Fallacis -  Mite predator

Neoseiulus fallacis

= Amblyseius fallacis


PO Box 1555, Ventura, CA 93002

800-248-2847 * 805-643-5407 * fax 805-643-6267

questions  bugnet@rinconvitova.com

orders  orderdesk@rinconvitova.com




·        Reproduces at lower temperatures than other predatory mites (P.persimilis)

·        Resistant to more pesticides than most biological controls

·        Survive in the absence of mite prey by feeding on other small arthropods and pollen


Adult Neoseiulus attacking a European red mite. Note the pale adult in the lower right that has not yet fed. G.Catlin

Mite eggs. From left, European red mite, phytoseiid, and Zetzellia mali. J.Ogrodnick


Target:  Fallacis strongly prefers tetranychid mites--the European red mite and the two-spotted spider mite--in fruit tree orchards and will maintain these below economic thresholds.  Also preys on Pacific Mites, Bank's grass mite and cyclamen mite.  Will eat 2-16 spider mites per day.

Packaging:  Bottles – mite adults in vermiculite or corn grit carrier, easy distribution.

Bean leaves – all life stages on bean leaves, food supply while in transit.

Appearance:  Adults are pear-shaped and slightly smaller than the European red mite adult. They are white until they feed when they take on the coloration of their prey (usually red or brown). The eggs are pear shaped, almost transparent, but slightly larger than the round European red mite eggs.

Life Cycle and Fecundity:  Mated adult females overwinter in crevices of the tree bark if prey are available in the fall. They emerge as early as bloom, but in reduced numbers due to heavy winter mortality. N. fallacis increases in number rapidly and adults become numerous by July or August. They live about 20 days and lay an average of 40-60 eggs. Eggs are laid along the ribs of the undersides of leaves. They will diapause when in response to shortened days, less than 14 hours of light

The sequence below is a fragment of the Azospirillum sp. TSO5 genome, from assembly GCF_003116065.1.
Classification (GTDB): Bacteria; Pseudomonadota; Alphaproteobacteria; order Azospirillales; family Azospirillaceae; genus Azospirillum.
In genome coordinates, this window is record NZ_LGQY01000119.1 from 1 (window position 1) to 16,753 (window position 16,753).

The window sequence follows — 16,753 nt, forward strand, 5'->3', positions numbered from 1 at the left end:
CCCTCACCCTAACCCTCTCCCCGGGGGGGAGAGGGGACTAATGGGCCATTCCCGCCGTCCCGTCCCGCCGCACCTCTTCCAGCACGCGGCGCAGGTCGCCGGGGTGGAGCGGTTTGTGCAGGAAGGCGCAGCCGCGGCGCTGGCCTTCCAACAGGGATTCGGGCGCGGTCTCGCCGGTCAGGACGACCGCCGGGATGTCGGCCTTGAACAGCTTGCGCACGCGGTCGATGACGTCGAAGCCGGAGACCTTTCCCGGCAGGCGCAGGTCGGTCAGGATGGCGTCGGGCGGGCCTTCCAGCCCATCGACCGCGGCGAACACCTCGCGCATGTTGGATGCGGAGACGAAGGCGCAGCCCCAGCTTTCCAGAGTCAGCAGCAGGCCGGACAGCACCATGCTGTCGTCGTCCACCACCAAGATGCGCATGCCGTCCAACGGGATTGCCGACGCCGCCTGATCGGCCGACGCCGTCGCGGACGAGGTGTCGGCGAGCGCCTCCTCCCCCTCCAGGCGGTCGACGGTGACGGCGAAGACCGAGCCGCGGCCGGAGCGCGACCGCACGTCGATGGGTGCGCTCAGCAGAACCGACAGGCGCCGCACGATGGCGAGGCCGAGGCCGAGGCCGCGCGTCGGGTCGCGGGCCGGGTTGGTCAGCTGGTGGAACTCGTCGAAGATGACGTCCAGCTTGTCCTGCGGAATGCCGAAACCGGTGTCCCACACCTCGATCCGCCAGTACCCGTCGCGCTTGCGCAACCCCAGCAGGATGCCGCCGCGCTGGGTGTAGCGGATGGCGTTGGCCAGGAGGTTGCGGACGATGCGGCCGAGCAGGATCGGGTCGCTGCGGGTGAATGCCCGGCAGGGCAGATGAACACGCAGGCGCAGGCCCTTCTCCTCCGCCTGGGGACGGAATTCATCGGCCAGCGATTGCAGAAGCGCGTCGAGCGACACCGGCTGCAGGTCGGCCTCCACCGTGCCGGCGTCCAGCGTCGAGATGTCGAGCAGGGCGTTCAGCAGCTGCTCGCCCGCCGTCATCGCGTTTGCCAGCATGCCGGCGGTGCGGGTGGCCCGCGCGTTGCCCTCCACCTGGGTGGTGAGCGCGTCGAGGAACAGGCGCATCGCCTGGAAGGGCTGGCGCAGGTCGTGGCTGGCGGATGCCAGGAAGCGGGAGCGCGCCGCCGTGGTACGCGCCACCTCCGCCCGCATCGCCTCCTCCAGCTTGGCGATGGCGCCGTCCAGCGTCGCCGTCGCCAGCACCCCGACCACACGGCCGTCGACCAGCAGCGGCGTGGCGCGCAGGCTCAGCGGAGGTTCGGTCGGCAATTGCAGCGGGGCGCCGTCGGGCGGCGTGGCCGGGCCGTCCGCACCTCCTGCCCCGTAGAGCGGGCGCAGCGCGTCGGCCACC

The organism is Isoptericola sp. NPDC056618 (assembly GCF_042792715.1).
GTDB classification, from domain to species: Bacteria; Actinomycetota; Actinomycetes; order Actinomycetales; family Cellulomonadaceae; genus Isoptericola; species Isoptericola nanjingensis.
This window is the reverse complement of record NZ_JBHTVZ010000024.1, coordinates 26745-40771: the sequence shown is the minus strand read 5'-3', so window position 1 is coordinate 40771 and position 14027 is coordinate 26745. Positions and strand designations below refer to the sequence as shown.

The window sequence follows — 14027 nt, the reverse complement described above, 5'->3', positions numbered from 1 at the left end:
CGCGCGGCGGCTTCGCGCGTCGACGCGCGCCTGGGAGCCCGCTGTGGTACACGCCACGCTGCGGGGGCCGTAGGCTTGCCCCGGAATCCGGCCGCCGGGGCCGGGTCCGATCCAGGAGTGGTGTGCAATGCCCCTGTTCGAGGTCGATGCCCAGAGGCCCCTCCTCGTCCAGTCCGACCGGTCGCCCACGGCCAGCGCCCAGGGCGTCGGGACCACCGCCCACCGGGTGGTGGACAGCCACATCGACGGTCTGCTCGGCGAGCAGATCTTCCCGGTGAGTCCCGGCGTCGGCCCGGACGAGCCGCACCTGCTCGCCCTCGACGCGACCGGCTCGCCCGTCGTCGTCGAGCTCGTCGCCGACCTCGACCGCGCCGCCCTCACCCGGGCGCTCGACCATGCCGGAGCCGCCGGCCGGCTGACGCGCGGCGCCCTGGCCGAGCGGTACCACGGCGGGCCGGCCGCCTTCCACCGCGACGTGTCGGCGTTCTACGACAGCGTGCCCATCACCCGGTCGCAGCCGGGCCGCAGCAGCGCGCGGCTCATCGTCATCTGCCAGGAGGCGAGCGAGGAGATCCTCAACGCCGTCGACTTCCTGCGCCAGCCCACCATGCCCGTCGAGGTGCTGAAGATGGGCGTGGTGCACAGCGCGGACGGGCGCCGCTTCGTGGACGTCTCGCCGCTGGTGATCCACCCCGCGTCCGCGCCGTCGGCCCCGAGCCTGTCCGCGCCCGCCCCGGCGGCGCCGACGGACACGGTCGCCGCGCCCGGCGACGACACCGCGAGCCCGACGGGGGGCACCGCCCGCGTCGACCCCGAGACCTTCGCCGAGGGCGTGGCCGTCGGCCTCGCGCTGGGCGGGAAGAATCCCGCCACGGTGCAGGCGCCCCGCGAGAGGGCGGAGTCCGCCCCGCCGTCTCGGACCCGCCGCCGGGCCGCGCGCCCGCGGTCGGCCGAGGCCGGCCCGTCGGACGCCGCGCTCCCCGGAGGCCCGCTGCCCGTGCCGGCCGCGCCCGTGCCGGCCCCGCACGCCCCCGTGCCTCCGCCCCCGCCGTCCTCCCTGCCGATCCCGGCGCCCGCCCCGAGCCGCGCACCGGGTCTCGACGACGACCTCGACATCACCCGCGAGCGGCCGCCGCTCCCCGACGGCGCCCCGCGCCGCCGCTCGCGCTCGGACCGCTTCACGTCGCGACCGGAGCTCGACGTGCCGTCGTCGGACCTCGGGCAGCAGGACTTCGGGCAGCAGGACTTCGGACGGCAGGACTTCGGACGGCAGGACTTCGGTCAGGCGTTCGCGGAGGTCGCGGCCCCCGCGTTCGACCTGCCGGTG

Introduction Rates:  Fallacis is most effective when applied at the first sign of a mite infestation – careful monitoring is necessary for effective control with predator mites.  Greenhouse crops:  Introduce at a rate of 1-5 Fallacis/10 ft2 (m2) to all infested plants.  Use the lower rate for preventative introductions onto mite susceptible plants; use the higher rates if there are established mite populations.  They will usually become established in the crop after one introduction, where they remain if mites or pollen are available for food. 

      Field crops (including berries and mint):  Release 7,000 to 10,000/acre when spider mite densities are 0.3/leaf or higher.  Spread evenly throughout field using 60-80 release spots, concentrating where mites are worst.  Make first release early in spring for control that year and release in summer for control the next season. 

See Oregon State University’s release rate calculator for extra information:  http://pnwpest.org/ipm/mcalc.html

General Handling:  Overnight storage is possible at 35º and 50º F or until release. Release when temperatures are between 55º and 80º F, preferably not in the middle of the day. Fallacis needs relative humidities of over 50% to survive, particularly in the egg stage. In hot, dry conditions, raise the humidity by watering or misting plants. 

Release: For corn/grit vermiculite bottles – gently rotate container to distribute mites and sprinkle contents over misted foliage with highest spider mite densities. If densities are low, then spread as evenly as possible.

For bean leaf product, place or staple leaves as directed for bottles. The predators spread themselves by crawling on plants and tumbling in air currents. 

Pesticide compatibility:  Fallacis is resistant to many organophosphate insecticides including Imidan and Guthion. It is resistant the miticides Kelthane, Omite, Vendex, and to all but one of the available fungicides, including Capstan, Ronilan, Rubigan, Polyram and Thitram. It is susceptible to the fungicide Benlate, carbamate, and both synthetic and natural pyrethroids which leave a long lasting residue. Overuse of mist-applied sulfur can suppress predator reproduction and reduce effectiveness.  Check with supplier with compatibility questions. 

IPM Strategy:  The habit of N. fallacis to overwinter in crevices can be used to advantage in the early spring with a pre-bloom horticultural oil application. This greatly reduces the number of European red mite eggs while not affecting predatory mite populations. 

When humidity can be maintained above 60%, use in combination with the mite predatory midge Feltiella acarisuga.

When 70% humidity and 72ºF can be maintained, use in combination with P. persimilis.

In drier conditions, use with Stethorus punctum ladybeetle.